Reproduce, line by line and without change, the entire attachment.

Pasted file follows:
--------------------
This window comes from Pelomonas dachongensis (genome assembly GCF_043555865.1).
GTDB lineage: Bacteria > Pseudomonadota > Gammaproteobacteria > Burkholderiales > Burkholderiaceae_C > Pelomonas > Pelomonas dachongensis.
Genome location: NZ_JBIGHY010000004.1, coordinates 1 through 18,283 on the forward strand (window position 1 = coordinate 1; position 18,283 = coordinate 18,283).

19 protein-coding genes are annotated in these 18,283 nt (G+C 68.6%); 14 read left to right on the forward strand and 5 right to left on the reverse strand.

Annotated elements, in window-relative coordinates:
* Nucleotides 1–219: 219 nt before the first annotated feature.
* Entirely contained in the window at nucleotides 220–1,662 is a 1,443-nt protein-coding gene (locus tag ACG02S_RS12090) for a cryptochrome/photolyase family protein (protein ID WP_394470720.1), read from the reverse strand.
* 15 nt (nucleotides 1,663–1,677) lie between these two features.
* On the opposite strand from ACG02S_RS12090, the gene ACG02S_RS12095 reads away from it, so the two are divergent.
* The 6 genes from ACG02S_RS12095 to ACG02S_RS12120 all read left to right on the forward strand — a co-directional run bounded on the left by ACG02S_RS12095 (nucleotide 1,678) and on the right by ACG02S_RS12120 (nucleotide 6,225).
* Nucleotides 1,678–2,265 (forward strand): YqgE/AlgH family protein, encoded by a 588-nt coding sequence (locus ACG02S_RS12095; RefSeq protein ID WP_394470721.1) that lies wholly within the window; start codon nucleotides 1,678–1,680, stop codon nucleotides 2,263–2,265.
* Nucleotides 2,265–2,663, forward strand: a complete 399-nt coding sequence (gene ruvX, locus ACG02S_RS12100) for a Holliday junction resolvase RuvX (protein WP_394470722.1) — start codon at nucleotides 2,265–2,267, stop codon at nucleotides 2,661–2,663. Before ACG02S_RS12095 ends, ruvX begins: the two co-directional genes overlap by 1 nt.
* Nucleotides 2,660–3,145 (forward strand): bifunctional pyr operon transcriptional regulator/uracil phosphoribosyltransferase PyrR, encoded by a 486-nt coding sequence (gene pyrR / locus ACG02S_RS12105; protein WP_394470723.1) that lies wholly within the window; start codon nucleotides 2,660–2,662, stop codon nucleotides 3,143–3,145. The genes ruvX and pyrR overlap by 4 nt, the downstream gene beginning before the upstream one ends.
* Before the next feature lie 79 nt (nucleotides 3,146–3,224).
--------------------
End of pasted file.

This window comes from Pelomonas dachongensis (genome assembly GCF_043555865.1).
GTDB lineage: Bacteria > Pseudomonadota > Gammaproteobacteria > Burkholderiales > Burkholderiaceae_C > Pelomonas > Pelomonas dachongensis.
Genome location: NZ_JBIGHY010000004.1, coordinates 1 through 18,283 on the forward strand (window position 1 = coordinate 1; position 18,283 = coordinate 18,283).

19 protein-coding genes are annotated in these 18,283 nt (G+C 68.6%); 14 read left to right on the forward strand and 5 right to left on the reverse strand.

Annotated elements, in window-relative coordinates:
* Nucleotides 1–219: 219 nt before the first annotated feature.
* Entirely contained in the window at nucleotides 220–1,662 is a 1,443-nt protein-coding gene (locus tag ACG02S_RS12090) for a cryptochrome/photolyase family protein (protein ID WP_394470720.1), read from the reverse strand.
* 15 nt (nucleotides 1,663–1,677) lie between these two features.
* On the opposite strand from ACG02S_RS12090, the gene ACG02S_RS12095 reads away from it, so the two are divergent.
* The 6 genes from ACG02S_RS12095 to ACG02S_RS12120 all read left to right on the forward strand — a co-directional run bounded on the left by ACG02S_RS12095 (nucleotide 1,678) and on the right by ACG02S_RS12120 (nucleotide 6,225).
* Nucleotides 1,678–2,265 (forward strand): YqgE/AlgH family protein, encoded by a 588-nt coding sequence (locus ACG02S_RS12095; RefSeq protein ID WP_394470721.1) that lies wholly within the window; start codon nucleotides 1,678–1,680, stop codon nucleotides 2,263–2,265.
* Nucleotides 2,265–2,663, forward strand: a complete 399-nt coding sequence (gene ruvX, locus ACG02S_RS12100) for a Holliday junction resolvase RuvX (protein WP_394470722.1) — start codon at nucleotides 2,265–2,267, stop codon at nucleotides 2,661–2,663. Before ACG02S_RS12095 ends, ruvX begins: the two co-directional genes overlap by 1 nt.
* Nucleotides 2,660–3,145 (forward strand): bifunctional pyr operon transcriptional regulator/uracil phosphoribosyltransferase PyrR, encoded by a 486-nt coding sequence (gene pyrR / locus ACG02S_RS12105; protein WP_394470723.1) that lies wholly within the window; start codon nucleotides 2,660–2,662, stop codon nucleotides 3,143–3,145. The genes ruvX and pyrR overlap by 4 nt, the downstream gene beginning before the upstream one ends.
* Before the next feature lie 79 nt (nucleotides 3,146–3,224).